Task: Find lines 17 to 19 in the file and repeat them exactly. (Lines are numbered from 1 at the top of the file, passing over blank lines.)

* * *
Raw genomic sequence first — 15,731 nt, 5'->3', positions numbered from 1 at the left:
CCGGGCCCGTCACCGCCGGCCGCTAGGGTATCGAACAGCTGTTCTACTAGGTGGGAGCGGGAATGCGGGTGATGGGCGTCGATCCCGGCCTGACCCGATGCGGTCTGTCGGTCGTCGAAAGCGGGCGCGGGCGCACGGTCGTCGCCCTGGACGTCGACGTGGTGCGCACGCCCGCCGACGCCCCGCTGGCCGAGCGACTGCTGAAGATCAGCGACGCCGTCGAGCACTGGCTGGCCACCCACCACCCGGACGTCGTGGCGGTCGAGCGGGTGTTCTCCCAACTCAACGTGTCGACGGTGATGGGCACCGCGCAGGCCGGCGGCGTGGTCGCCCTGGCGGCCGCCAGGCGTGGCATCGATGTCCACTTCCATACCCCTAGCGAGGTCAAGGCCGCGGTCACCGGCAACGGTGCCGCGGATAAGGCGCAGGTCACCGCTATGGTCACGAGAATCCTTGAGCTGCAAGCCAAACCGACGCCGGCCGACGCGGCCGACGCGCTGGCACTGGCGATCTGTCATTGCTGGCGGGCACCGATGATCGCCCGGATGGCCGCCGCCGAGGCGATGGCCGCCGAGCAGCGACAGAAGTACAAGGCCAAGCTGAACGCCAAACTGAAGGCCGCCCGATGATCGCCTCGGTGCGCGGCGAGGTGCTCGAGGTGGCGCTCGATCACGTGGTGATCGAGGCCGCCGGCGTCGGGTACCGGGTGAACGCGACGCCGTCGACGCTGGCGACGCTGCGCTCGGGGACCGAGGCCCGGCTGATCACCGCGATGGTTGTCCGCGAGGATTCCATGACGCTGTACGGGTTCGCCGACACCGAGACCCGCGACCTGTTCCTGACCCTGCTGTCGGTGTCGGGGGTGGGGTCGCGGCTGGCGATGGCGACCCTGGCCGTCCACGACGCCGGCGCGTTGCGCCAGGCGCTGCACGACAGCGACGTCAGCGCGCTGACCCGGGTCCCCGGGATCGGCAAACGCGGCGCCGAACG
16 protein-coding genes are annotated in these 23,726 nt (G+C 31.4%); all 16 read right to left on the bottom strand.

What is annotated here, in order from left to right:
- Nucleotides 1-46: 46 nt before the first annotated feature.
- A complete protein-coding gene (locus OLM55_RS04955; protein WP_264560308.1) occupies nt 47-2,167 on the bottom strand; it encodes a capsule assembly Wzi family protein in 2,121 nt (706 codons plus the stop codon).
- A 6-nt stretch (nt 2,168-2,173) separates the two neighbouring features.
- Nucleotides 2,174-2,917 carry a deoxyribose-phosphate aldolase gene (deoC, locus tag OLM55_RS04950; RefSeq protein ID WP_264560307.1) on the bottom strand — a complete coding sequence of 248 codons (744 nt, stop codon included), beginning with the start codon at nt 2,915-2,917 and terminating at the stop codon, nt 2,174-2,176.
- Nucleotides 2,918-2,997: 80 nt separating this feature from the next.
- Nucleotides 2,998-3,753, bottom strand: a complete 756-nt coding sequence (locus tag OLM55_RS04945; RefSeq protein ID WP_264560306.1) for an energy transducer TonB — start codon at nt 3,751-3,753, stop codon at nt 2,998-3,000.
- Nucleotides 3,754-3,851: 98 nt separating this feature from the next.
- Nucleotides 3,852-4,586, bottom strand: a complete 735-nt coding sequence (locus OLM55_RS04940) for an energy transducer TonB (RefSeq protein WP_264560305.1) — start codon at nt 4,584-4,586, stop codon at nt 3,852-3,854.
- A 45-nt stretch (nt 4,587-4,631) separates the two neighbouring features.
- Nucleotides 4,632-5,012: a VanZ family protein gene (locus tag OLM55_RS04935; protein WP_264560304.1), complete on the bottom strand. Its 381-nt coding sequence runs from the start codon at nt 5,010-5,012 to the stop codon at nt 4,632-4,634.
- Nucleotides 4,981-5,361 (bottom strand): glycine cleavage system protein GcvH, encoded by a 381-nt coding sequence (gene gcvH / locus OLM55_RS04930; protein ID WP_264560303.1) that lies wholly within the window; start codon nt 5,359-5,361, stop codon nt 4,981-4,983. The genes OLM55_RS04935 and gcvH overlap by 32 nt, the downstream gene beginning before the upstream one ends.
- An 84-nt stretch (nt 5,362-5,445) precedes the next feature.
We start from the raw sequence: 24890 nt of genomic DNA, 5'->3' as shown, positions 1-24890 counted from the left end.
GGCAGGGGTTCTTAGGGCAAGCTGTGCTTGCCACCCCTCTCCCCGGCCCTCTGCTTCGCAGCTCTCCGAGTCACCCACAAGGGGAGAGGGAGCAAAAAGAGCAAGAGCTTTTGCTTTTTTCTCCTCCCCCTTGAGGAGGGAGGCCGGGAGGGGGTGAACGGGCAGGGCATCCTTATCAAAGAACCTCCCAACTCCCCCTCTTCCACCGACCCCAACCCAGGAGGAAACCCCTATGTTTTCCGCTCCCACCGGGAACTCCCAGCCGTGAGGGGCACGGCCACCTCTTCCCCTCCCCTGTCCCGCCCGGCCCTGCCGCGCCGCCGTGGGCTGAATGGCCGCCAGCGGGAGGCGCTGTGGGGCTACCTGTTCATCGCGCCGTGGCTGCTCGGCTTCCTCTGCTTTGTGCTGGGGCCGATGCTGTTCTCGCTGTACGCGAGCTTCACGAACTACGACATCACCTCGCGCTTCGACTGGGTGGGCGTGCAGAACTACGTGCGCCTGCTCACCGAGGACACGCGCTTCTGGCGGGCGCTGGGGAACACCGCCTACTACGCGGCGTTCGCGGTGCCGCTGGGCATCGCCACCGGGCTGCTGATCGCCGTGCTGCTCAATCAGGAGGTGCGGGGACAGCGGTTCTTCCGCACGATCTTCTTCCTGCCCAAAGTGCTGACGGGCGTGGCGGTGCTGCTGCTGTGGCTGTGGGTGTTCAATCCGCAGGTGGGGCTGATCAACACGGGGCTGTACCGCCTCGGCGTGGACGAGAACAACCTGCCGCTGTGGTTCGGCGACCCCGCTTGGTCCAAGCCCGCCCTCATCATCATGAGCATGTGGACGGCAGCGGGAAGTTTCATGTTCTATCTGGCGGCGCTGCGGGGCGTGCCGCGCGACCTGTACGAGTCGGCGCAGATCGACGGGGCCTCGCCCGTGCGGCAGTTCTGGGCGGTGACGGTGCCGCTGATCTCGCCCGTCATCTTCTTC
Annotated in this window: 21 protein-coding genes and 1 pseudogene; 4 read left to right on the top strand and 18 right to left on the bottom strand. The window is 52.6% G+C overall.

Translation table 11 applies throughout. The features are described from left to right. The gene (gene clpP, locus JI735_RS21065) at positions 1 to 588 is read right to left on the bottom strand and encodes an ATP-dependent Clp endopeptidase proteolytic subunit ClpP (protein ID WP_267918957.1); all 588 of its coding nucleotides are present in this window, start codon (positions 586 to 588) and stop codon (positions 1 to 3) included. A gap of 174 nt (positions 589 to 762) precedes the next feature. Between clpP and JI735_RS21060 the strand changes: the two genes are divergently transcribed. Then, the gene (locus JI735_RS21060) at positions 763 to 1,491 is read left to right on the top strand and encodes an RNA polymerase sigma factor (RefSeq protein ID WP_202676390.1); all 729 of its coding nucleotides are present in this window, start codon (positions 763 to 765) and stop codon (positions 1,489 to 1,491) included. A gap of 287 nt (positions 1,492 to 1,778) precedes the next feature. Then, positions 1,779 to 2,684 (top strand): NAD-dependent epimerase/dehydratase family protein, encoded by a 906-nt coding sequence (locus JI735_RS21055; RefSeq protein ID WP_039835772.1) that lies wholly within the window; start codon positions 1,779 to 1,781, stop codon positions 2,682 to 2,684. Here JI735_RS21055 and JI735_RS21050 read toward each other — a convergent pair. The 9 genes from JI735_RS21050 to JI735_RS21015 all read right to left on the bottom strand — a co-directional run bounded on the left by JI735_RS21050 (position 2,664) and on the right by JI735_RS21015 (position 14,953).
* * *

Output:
We start from the raw sequence: 24890 nt of genomic DNA, 5'->3' as shown, positions 1-24890 counted from the left end.
GGCAGGGGTTCTTAGGGCAAGCTGTGCTTGCCACCCCTCTCCCCGGCCCTCTGCTTCGCAGCTCTCCGAGTCACCCACAAGGGGAGAGGGAGCAAAAAGAGCAAGAGCTTTTGCTTTTTTCTCCTCCCCCTTGAGGAGGGAGGCCGGGAGGGGGTGAACGGGCAGGGCATCCTTATCAAAGAACCTCCCAACTCCCCCTCTTCCACCGACCCCAACCCAGGAGGAAACCCCTATGTTTTCCGCTCCCACCGGGAACTCCCAGCCGTGAGGGGCACGGCCACCTCTTCCCCTCCCCTGTCCCGCCCGGCCCTGCCGCGCCGCCGTGGGCTGAATGGCCGCCAGCGGGAGGCGCTGTGGGGCTACCTGTTCATCGCGCCGTGGCTGCTCGGCTTCCTCTGCTTTGTGCTGGGGCCGATGCTGTTCTCGCTGTACGCGAGCTTCACGAACTACGACATCACCTCGCGCTTCGACTGGGTGGGCGTGCAGAACTACGTGCGCCTGCTCACCGAGGACACGCGCTTCTGGCGGGCGCTGGGGAACACCGCCTACTACGCGGCGTTCGCGGTGCCGCTGGGCATCGCCACCGGGCTGCTGATCGCCGTGCTGCTCAATCAGGAGGTGCGGGGACAGCGGTTCTTCCGCACGATCTTCTTCCTGCCCAAAGTGCTGACGGGCGTGGCGGTGCTGCTGCTGTGGCTGTGGGTGTTCAATCCGCAGGTGGGGCTGATCAACACGGGGCTGTACCGCCTCGGCGTGGACGAGAACAACCTGCCGCTGTGGTTCGGCGACCCCGCTTGGTCCAAGCCCGCCCTCATCATCATGAGCATGTGGACGGCAGCGGGAAGTTTCATGTTCTATCTGGCGGCGCTGCGGGGCGTGCCGCGCGACCTGTACGAGTCGGCGCAGATCGACGGGGCCTCGCCCGTGCGGCAGTTCTGGGCGGTGACGGTGCCGCTGATCTCGCCCGTCATCTTCTTC
Annotated in this window: 21 protein-coding genes and 1 pseudogene; 4 read left to right on the top strand and 18 right to left on the bottom strand. The window is 52.6% G+C overall.